People all across the country have heard tales of Bigfoot, but it should come as no surprise that every state has its own local legends, too. In South Carolina, it’s the Lizard Man, a giant reptile that’s said to live in the Scape Ore Swamp near Bishopville.
Now, we get how you’d assume that this is some costumed person hiding out
Real or fake? You be the judge.
The first sighting was almost 30 years ago.
On June 29, 1988, a 17-year-old boy named Christopher Davis was driving home from a late shift at work around 2 a.m. Though it was a drive he likely made often, he got a bit of an unexpected surprise on this particular night when his tire blew out. He stopped on the side of a road near the local Scape Ore Swamp to change it before finishing his trip back home, and that’s when his encounter with the Lizard Man occurred.
According to Davis, he was just about finished changing the flat tire when he suddenly he heard a strange thumping sound coming from behind him. What he saw when he turned around was, understandably, pretty shocking.
“I looked back and saw something running across the field towards me,” Davis said of that night. “It was about 25 yards away and I saw red eyes glowing. I ran into the car and as I locked it, the thing grabbed the door handle. I could see him from the neck down – the three big fingers, long black
The damage to his car backed up what he said.
Though Davis was not hurt during his encounter with the Lizard Man, he got home and found that his car wasn’t so lucky. His side-view mirror was basically unusable after what happened, and there were numerous scratch marks on the roof of his vehicle. Davis then told his father about what happened, though it’s not clear whether he believed his son’s story or not.
However, Davis’ father did finally share the incident with the police after reading a story in the local paper about a car that had been mauled in a similar fashion to his son’s.
That car belonged to the Waye family.
On July 14, 1988, just a few weeks after the experience that Davis had while driving home from work, a couple named Tom and Mary Waye called the police to their home in Bishopville to report a bizarre incident involving their vehicle. Unbeknownst to them, something had come along during the night and ripped the chrome fender off of their car, broke its hood ornament, scratched its sides, bent the antenna, and even ripped out some of the motor wires.
Even weirder was that police noticed that the fender looked as if it had been chewed on—as if an animal had used its teeth to rip it off the car. The Wayes also discovered several muddy footprints all over the car, as well as clumps of red hair nearby.
One of the main investigators for this particular incident, Sheriff Truesdale, spoke to several locals who gave him their theories on what happened to the Waye’s car. Their reports were eerily similar to what Davis said he saw.
“We learned that people in the Browntown community had been seeing a strange creature about seven feet tall with red eyes,” Truesdale said. “Some of them described it as green, but some of them as brown. They thought it might be responsible for what happened [to the car].”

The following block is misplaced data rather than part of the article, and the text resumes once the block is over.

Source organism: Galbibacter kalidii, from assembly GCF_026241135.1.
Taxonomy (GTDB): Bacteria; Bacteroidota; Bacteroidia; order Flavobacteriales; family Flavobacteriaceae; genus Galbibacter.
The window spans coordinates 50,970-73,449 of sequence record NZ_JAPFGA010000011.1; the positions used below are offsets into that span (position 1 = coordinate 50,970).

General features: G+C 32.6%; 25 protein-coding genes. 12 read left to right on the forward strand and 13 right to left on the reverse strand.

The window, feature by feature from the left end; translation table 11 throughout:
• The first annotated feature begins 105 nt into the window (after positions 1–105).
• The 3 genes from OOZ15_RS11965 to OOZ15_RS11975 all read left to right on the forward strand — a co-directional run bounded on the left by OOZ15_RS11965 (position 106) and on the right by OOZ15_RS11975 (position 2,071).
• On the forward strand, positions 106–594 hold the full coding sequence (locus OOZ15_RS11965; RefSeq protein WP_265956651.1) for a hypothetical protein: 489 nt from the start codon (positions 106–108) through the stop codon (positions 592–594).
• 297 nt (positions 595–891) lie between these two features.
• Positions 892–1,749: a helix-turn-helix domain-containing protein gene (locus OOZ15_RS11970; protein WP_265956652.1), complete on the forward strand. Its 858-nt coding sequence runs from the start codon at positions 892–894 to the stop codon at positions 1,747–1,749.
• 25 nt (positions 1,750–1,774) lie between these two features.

Reports of Lizard Man sightings kept coming after that.
Within a month of Davis’ encounter with the Lizard Man, multiple people in the Bishopville area claimed they saw him or woke up to unexpected damage to their cars. Though law enforcement officers were skeptical, they were still concerned that the tales could be real, as people they knew to be trustworthy were among those who said they had
Well, at least until they made a plaster cast of its footprints. They had three toes and were approximately 14 inches long, and local biologists deemed them as unclassifiable. Johnny Evans, a spokesperson for the South Carolina Marine Resources Department at that time, said that the tracks didn’t match those of any animal that had been previously recorded, and they couldn’t be mistaken for the track of any other animal, either. He also expressed doubt that the prints could’ve come from a known animal that had some sort of mutation.
The sightings eventually became less frequent…until 2005.
A woman in Newberry, South Carolina, reported
To add to their fears, they also noticed patches of blood on their car, which an examination determined came from a dog. A sheriff later discovered a dead coyote and a dead cow in the field next to their home.
There have even been sightings as recent as 2015.
In August 2015, a woman named Sarah Berra snapped the photo below of the Lizard Man after she stepped outside of
“‘I saw your lizard man story and it’s given me the courage to send you a video I took in early May,” the man wrote to a local news station. “Though my wife believes me that it’s real, she said she would be embarrassed that everyone would think I was a loon so I kept it a secret.”
His 24-second video shows a tall figure darting in and out of the trees in a patch of woods, though it doesn’t get close enough to show any real detail on what it is.
Shortly after that video was released, another local man named Jim Wilson claimed he too had seen a tall, dark figure with a scaly tail while on South Carolina’s Highway 34. He tried to take a photo but said the creature darted across the Scape Ore Bridge.
Still, there are doubters.
Though some in the Bishopville area would swear up and down that their encounters with the Lizard Man were real—backed by many testimonies such as those featured in the video below—a local professor named Scott Poole claims these recent sightings are just part of the cyclical nature of these folk legends.
“Once a monster narrative is born, it re-emerges every few years when people need to tell the story again,” he said.